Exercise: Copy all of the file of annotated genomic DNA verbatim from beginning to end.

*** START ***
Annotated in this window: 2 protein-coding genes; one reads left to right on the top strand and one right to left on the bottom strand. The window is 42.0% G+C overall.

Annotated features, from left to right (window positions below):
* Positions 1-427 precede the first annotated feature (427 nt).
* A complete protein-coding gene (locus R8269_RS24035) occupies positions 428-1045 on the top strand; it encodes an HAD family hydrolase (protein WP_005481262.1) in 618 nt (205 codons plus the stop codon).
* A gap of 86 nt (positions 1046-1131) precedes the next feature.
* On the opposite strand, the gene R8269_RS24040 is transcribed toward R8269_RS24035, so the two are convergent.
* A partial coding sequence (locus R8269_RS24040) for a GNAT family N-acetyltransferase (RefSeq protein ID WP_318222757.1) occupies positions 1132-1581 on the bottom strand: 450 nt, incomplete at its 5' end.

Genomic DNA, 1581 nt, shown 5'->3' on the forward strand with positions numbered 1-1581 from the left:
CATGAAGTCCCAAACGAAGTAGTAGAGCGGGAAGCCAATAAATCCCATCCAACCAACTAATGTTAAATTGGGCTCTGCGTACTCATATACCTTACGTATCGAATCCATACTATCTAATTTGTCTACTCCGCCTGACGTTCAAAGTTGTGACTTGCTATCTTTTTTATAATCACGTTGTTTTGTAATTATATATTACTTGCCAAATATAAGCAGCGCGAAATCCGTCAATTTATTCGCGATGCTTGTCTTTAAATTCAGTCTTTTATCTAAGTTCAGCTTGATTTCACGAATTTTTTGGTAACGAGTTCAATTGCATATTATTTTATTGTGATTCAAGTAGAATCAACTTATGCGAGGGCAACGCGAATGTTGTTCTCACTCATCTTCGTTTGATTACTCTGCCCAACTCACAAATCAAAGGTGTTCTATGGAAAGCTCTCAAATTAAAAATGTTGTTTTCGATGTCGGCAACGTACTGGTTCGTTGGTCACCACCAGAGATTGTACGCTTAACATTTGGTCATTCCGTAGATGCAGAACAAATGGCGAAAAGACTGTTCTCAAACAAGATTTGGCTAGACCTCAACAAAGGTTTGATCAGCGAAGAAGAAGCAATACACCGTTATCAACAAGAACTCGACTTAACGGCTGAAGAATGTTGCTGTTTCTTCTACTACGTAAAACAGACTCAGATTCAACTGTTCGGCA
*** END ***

Annotated in this window: 2 protein-coding genes; one reads left to right on the top strand and one right to left on the bottom strand. The window is 42.0% G+C overall.

Annotated features, from left to right (window positions below):
* Positions 1-427 precede the first annotated feature (427 nt).
* A complete protein-coding gene (locus R8269_RS24035) occupies positions 428-1045 on the top strand; it encodes an HAD family hydrolase (protein WP_005481262.1) in 618 nt (205 codons plus the stop codon).
* A gap of 86 nt (positions 1046-1131) precedes the next feature.
* On the opposite strand, the gene R8269_RS24040 is transcribed toward R8269_RS24035, so the two are convergent.
* A partial coding sequence (locus R8269_RS24040) for a GNAT family N-acetyltransferase (RefSeq protein ID WP_318222757.1) occupies positions 1132-1581 on the bottom strand: 450 nt, incomplete at its 5' end.

Genomic DNA, 1581 nt, shown 5'->3' on the forward strand with positions numbered 1-1581 from the left:
CATGAAGTCCCAAACGAAGTAGTAGAGCGGGAAGCCAATAAATCCCATCCAACCAACTAATGTTAAATTGGGCTCTGCGTACTCATATACCTTACGTATCGAATCCATACTATCTAATTTGTCTACTCCGCCTGACGTTCAAAGTTGTGACTTGCTATCTTTTTTATAATCACGTTGTTTTGTAATTATATATTACTTGCCAAATATAAGCAGCGCGAAATCCGTCAATTTATTCGCGATGCTTGTCTTTAAATTCAGTCTTTTATCTAAGTTCAGCTTGATTTCACGAATTTTTTGGTAACGAGTTCAATTGCATATTATTTTATTGTGATTCAAGTAGAATCAACTTATGCGAGGGCAACGCGAATGTTGTTCTCACTCATCTTCGTTTGATTACTCTGCCCAACTCACAAATCAAAGGTGTTCTATGGAAAGCTCTCAAATTAAAAATGTTGTTTTCGATGTCGGCAACGTACTGGTTCGTTGGTCACCACCAGAGATTGTACGCTTAACATTTGGTCATTCCGTAGATGCAGAACAAATGGCGAAAAGACTGTTCTCAAACAAGATTTGGCTAGACCTCAACAAAGGTTTGATCAGCGAAGAAGAAGCAATACACCGTTATCAACAAGAACTCGACTTAACGGCTGAAGAATGTTGCTGTTTCTTCTACTACGTAAAACAGACTCAGATTCAACTGTTCGGCA